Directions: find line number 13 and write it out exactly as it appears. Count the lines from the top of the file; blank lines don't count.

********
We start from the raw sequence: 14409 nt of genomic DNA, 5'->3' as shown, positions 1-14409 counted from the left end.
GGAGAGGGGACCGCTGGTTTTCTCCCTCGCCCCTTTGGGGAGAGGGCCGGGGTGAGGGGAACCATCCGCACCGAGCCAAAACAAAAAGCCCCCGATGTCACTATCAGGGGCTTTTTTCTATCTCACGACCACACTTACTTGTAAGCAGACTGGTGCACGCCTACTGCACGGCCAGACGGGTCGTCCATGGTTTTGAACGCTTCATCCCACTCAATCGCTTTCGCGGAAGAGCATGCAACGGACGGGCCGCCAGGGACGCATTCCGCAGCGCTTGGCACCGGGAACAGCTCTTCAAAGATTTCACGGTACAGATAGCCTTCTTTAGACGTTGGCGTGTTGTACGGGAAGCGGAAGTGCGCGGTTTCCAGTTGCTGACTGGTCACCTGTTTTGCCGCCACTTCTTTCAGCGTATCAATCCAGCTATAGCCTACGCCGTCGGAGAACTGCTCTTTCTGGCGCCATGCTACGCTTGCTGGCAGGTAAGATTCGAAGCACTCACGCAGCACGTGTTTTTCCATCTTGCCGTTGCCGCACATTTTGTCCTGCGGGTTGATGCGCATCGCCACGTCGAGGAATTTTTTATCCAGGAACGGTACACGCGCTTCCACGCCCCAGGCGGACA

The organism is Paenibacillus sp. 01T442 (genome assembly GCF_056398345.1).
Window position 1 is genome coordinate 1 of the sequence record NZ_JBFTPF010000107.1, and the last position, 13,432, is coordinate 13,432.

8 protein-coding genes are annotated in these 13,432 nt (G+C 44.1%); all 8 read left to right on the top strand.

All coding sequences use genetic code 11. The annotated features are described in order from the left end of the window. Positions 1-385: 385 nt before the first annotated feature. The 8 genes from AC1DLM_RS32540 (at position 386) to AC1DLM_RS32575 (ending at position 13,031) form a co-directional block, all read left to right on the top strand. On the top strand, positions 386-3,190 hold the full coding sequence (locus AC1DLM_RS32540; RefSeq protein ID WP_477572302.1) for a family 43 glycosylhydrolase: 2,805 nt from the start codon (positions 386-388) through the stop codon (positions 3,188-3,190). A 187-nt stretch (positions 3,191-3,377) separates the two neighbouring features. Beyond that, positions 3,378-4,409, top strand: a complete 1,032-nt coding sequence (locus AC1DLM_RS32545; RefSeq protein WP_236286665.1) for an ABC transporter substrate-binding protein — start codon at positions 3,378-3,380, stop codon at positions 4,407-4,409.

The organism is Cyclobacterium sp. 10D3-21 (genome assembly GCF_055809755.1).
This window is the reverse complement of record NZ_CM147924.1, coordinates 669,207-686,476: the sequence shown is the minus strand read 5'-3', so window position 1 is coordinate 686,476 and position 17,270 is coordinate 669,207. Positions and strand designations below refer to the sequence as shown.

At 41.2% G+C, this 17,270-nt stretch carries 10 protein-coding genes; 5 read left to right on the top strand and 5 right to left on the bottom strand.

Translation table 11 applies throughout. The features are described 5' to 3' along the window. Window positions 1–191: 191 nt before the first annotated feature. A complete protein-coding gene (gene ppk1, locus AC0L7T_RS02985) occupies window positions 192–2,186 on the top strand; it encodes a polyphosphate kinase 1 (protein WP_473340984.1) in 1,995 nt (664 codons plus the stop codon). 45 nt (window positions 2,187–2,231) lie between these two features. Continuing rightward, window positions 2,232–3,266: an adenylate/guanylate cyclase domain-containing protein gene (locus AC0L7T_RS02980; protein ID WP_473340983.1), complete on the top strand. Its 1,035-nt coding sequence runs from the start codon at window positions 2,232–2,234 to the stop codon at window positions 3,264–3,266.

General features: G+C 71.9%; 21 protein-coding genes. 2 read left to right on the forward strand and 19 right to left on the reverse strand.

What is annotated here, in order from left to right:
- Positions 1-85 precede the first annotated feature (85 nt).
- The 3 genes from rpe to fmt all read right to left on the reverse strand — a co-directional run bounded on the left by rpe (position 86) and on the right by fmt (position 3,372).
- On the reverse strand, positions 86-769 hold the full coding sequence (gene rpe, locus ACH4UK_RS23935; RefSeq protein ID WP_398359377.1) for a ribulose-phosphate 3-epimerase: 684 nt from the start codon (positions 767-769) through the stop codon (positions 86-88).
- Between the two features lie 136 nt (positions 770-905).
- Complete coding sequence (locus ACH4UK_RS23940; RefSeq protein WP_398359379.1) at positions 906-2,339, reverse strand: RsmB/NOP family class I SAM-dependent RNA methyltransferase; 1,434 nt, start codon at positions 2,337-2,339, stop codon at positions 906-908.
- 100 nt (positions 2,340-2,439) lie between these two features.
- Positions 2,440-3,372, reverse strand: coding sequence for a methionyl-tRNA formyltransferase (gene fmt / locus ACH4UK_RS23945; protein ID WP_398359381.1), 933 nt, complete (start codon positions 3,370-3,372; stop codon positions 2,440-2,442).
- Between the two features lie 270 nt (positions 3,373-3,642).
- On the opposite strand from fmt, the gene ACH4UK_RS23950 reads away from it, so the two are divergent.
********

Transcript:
- Positions 1-85 precede the first annotated feature (85 nt).